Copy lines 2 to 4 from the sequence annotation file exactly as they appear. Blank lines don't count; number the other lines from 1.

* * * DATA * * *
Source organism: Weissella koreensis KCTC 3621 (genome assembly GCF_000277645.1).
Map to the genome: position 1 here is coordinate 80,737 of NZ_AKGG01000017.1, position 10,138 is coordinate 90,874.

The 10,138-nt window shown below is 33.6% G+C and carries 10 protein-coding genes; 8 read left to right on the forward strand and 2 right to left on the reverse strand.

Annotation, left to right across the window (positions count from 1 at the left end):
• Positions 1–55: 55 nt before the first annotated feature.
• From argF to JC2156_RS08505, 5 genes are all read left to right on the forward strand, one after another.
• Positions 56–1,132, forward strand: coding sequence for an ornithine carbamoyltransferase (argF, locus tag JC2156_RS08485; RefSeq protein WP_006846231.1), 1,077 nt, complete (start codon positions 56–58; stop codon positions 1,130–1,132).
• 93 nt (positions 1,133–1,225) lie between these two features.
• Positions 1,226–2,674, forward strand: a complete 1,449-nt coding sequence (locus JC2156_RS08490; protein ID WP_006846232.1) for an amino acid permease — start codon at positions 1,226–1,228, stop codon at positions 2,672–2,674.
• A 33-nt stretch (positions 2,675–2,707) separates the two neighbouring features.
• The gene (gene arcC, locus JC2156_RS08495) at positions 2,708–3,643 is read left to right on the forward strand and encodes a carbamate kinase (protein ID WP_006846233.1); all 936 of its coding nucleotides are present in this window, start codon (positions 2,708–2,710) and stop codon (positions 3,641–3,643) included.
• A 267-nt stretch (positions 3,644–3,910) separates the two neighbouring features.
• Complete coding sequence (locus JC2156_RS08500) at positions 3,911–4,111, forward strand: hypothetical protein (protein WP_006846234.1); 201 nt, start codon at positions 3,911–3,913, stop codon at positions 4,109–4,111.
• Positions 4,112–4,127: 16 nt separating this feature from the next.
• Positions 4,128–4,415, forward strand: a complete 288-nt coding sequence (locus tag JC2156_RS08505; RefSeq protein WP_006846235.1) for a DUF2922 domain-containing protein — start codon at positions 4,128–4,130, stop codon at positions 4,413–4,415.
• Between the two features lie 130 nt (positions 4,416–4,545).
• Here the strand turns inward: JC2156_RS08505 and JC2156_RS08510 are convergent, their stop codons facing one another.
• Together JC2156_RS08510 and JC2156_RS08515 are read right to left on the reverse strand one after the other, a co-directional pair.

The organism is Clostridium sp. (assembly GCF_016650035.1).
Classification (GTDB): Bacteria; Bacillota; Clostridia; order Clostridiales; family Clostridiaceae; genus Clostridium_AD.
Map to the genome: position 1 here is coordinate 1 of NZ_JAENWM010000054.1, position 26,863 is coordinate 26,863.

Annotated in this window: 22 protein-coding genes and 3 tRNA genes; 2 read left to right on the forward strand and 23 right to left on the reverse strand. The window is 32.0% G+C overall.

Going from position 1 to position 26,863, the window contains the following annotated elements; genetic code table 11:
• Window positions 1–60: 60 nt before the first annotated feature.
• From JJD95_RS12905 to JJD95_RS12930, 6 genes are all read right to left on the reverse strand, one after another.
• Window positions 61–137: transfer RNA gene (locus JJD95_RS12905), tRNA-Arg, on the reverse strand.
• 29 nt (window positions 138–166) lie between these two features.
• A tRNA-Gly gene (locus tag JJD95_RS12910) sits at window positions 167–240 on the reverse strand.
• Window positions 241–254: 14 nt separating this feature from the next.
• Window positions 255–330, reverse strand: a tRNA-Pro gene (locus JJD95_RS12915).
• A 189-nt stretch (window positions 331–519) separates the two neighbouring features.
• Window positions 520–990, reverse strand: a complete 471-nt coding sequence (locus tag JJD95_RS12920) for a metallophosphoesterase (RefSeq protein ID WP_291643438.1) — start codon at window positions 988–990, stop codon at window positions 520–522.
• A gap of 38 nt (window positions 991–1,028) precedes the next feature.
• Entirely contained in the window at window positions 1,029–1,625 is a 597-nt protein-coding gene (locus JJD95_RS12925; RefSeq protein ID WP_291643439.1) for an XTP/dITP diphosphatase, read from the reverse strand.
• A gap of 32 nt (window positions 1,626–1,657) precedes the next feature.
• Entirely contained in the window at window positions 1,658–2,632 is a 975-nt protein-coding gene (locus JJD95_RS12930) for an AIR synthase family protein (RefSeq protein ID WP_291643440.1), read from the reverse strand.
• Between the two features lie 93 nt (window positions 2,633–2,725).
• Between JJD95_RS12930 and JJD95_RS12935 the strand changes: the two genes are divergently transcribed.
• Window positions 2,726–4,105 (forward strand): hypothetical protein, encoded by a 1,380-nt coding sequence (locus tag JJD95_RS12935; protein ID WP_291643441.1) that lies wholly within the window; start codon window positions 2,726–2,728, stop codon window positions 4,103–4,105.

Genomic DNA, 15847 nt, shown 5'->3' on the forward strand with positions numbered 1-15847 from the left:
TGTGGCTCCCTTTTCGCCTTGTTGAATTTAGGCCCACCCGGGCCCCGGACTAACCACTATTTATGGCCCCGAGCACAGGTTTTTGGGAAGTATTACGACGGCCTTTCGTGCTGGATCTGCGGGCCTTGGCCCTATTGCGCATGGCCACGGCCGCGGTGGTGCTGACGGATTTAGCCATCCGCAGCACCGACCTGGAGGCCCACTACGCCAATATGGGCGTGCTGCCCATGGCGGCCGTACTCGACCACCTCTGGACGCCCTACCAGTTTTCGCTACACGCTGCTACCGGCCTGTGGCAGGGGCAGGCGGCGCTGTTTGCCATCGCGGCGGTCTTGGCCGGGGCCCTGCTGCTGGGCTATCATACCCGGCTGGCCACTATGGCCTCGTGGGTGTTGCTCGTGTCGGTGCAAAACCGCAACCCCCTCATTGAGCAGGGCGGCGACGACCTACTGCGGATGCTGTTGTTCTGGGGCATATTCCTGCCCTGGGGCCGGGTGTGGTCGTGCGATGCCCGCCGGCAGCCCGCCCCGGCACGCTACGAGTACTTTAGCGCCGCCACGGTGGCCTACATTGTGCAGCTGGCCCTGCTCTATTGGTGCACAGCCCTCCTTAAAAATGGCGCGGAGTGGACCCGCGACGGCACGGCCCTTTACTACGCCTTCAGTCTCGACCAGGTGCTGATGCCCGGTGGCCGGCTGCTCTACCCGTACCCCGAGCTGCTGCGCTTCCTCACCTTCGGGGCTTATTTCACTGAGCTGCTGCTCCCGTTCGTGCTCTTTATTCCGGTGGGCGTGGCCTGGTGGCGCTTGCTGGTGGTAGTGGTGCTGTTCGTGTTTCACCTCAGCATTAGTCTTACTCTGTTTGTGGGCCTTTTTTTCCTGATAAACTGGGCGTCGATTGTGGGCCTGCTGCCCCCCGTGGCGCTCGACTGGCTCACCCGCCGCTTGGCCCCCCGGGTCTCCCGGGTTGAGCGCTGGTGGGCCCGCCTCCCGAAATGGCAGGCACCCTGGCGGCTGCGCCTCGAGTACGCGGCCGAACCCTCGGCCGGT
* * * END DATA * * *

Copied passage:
Map to the genome: position 1 here is coordinate 80,737 of NZ_AKGG01000017.1, position 10,138 is coordinate 90,874.

The 10,138-nt window shown below is 33.6% G+C and carries 10 protein-coding genes; 8 read left to right on the forward strand and 2 right to left on the reverse strand.

Annotation, left to right across the window (positions count from 1 at the left end):